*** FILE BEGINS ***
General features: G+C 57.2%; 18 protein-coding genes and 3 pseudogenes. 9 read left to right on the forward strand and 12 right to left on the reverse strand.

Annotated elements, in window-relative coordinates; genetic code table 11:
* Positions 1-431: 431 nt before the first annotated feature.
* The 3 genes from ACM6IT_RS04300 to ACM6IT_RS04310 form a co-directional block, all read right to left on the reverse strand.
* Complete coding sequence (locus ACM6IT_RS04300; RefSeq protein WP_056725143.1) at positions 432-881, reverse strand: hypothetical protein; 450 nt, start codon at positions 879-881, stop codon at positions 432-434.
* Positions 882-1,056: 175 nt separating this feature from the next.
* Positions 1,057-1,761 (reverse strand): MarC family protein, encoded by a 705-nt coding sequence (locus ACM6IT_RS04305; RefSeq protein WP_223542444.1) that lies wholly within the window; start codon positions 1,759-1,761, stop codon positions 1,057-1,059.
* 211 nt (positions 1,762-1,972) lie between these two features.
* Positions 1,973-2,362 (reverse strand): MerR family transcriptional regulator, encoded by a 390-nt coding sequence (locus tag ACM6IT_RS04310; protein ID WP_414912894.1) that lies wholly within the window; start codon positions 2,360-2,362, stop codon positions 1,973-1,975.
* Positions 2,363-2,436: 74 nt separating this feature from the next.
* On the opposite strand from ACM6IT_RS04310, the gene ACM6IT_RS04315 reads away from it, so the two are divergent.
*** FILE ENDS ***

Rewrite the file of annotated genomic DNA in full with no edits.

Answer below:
General features: G+C 57.2%; 18 protein-coding genes and 3 pseudogenes. 9 read left to right on the forward strand and 12 right to left on the reverse strand.

Annotated elements, in window-relative coordinates; genetic code table 11:
* Positions 1-431: 431 nt before the first annotated feature.
* The 3 genes from ACM6IT_RS04300 to ACM6IT_RS04310 form a co-directional block, all read right to left on the reverse strand.
* Complete coding sequence (locus ACM6IT_RS04300; RefSeq protein WP_056725143.1) at positions 432-881, reverse strand: hypothetical protein; 450 nt, start codon at positions 879-881, stop codon at positions 432-434.
* Positions 882-1,056: 175 nt separating this feature from the next.
* Positions 1,057-1,761 (reverse strand): MarC family protein, encoded by a 705-nt coding sequence (locus ACM6IT_RS04305; RefSeq protein WP_223542444.1) that lies wholly within the window; start codon positions 1,759-1,761, stop codon positions 1,057-1,059.
* 211 nt (positions 1,762-1,972) lie between these two features.
* Positions 1,973-2,362 (reverse strand): MerR family transcriptional regulator, encoded by a 390-nt coding sequence (locus tag ACM6IT_RS04310; protein ID WP_414912894.1) that lies wholly within the window; start codon positions 2,360-2,362, stop codon positions 1,973-1,975.
* Positions 2,363-2,436: 74 nt separating this feature from the next.
* On the opposite strand from ACM6IT_RS04310, the gene ACM6IT_RS04315 reads away from it, so the two are divergent.